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Thesis - Campus Access Only
Master of Arts (MA)
clinical trial, distrust, ethnicity, multiple sclerosis, race, risk
Multiple sclerosis (MS) patients from different racial and ethnic groups are equally likely to participate in clinical trials despite the significant risk that experimental drugs pose to their health. This is in contrast to existing literature which points to minority group distrust of medical research as a reason for low clinical trial participation rates. Given this disparity, the purpose of this thesis is to understand the complexities surrounding MS clinical trial participation. A mixed methods approach was utilized, including: 1) review of archival data for racial and ethnic group clinical trial participation rates; 2) an electronic survey to capture MS patient exposure to and knowledge of clinical trials; and 3) semi-structured interviews to elucidate perceptions of clinical trial participation. Despite the predicted influence of distrust on clinical trial participation rates, this study identified no differences in motivations to participate among racial or ethnic groups. Focusing only on minority distrust as a reason for low clinical trial participation may overlook true patient motivations which are mediated, not by arbitrary categories of race and ethnicity, but by balancing the complicated interactions of distrust, risk perception and risk acceptance, with the perceived benefits of clinical trial participation. These motivations are situated within the context of structural barriers that can prevent clinical trial participation, such as health care access and clinician bias.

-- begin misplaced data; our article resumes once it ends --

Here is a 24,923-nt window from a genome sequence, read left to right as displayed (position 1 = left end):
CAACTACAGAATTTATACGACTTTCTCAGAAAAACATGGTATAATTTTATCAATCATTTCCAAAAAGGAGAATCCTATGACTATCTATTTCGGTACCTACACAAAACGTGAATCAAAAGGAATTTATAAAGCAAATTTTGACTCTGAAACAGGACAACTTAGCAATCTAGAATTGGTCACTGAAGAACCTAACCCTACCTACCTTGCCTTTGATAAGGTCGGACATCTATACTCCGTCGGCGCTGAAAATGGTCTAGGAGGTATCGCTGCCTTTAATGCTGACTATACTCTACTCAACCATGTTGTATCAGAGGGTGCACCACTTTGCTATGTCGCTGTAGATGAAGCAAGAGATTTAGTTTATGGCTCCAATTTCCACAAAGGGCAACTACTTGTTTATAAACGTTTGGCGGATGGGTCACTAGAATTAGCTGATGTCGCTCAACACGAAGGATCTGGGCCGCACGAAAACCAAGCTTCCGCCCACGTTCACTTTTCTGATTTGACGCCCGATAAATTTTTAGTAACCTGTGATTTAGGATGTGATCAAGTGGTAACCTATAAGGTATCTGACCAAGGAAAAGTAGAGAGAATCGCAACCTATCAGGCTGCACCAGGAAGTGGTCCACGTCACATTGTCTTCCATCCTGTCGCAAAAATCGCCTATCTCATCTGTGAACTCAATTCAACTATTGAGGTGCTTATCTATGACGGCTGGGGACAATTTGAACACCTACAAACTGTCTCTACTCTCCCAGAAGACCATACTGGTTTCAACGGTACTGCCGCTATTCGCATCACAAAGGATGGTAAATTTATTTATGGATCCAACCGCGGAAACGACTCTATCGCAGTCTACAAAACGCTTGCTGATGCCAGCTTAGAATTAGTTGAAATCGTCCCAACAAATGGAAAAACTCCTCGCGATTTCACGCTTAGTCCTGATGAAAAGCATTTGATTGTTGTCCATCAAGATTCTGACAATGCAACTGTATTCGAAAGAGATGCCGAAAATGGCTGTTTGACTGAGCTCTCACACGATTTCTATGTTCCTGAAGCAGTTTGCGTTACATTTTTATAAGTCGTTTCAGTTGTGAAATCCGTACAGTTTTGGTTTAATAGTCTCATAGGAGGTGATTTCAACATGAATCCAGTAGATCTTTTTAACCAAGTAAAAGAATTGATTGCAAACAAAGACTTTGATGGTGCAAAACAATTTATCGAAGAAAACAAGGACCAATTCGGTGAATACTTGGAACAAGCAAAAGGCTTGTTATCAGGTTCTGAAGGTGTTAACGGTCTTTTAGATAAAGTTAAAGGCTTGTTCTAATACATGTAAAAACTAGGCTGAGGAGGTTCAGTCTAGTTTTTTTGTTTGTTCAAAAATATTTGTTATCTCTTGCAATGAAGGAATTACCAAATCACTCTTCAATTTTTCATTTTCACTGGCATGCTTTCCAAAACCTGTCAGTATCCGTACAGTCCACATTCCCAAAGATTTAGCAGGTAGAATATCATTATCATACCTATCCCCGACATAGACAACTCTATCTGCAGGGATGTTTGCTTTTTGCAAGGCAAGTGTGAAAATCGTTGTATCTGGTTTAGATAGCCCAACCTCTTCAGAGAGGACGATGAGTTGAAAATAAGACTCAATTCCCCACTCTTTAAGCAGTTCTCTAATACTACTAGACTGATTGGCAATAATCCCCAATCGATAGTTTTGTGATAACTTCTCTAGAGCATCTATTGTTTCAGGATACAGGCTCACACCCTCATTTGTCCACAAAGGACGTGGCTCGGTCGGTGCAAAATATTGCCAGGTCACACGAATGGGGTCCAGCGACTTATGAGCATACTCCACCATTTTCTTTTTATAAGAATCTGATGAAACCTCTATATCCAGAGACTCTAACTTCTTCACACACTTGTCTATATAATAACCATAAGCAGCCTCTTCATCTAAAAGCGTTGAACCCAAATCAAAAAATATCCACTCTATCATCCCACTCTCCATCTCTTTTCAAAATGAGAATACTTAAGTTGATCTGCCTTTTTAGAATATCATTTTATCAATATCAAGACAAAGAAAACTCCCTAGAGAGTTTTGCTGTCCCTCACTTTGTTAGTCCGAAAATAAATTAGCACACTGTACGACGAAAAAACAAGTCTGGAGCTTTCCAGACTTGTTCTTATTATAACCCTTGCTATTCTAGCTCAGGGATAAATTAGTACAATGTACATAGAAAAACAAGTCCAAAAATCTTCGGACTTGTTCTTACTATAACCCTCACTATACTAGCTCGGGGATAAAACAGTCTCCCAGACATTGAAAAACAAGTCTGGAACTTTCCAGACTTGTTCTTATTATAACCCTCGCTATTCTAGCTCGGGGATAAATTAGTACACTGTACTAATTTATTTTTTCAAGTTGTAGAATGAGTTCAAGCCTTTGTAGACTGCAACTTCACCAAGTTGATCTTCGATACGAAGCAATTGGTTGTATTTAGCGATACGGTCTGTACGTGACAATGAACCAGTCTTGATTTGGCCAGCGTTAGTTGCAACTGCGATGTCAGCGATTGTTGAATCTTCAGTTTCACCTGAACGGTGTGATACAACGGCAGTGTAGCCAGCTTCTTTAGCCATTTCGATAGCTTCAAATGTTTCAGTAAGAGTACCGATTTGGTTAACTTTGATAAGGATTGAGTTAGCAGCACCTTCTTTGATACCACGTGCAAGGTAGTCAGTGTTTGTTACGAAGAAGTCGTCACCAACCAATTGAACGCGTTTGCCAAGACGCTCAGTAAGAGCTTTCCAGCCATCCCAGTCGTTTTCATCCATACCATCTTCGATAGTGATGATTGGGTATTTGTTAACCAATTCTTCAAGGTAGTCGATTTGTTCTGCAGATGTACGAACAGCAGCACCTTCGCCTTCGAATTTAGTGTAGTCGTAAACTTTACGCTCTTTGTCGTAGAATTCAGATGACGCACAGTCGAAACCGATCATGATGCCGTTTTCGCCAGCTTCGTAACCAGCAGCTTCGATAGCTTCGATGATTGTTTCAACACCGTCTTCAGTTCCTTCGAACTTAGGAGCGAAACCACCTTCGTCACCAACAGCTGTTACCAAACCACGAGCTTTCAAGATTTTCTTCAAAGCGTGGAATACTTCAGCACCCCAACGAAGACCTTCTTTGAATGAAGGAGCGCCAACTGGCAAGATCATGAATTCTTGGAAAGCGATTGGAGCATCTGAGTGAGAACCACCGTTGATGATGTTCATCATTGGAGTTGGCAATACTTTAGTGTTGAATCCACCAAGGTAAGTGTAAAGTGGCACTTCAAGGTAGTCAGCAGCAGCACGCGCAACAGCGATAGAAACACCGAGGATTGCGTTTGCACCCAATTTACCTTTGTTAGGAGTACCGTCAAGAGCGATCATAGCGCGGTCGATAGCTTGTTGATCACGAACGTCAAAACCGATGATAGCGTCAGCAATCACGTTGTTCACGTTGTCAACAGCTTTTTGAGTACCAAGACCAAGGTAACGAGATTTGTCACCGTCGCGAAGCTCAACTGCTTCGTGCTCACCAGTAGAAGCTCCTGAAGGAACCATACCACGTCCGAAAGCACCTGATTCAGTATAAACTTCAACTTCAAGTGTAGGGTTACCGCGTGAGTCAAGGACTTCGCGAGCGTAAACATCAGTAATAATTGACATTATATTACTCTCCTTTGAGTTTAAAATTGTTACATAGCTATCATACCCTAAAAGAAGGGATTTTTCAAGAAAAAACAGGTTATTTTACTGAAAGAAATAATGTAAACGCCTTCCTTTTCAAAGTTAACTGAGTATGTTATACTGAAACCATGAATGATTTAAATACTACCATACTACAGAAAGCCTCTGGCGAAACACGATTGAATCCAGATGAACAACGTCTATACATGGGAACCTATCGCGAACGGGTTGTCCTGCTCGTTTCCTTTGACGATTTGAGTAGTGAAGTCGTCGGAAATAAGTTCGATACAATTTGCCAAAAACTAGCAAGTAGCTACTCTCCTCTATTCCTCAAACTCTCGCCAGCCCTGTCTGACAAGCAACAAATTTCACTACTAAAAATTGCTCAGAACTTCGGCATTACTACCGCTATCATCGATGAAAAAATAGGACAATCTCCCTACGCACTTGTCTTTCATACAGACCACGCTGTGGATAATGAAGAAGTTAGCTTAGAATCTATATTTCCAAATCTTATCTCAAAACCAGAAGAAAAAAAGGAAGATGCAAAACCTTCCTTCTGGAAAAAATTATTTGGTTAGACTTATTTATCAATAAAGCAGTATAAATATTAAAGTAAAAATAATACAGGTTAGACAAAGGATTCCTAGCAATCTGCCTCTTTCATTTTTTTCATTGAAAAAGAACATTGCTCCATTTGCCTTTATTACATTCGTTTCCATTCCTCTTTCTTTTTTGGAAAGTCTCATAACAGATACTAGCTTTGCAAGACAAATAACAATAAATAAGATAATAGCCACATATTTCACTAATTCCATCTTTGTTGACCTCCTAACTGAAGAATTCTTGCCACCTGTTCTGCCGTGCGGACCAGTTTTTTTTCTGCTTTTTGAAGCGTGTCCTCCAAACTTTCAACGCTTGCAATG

Fuller, Angela Jean, "Understanding Participation of Racial and Ethnic Groups in Multiple Sclerosis Clinical Trials" (2015). Master's Theses. 4539.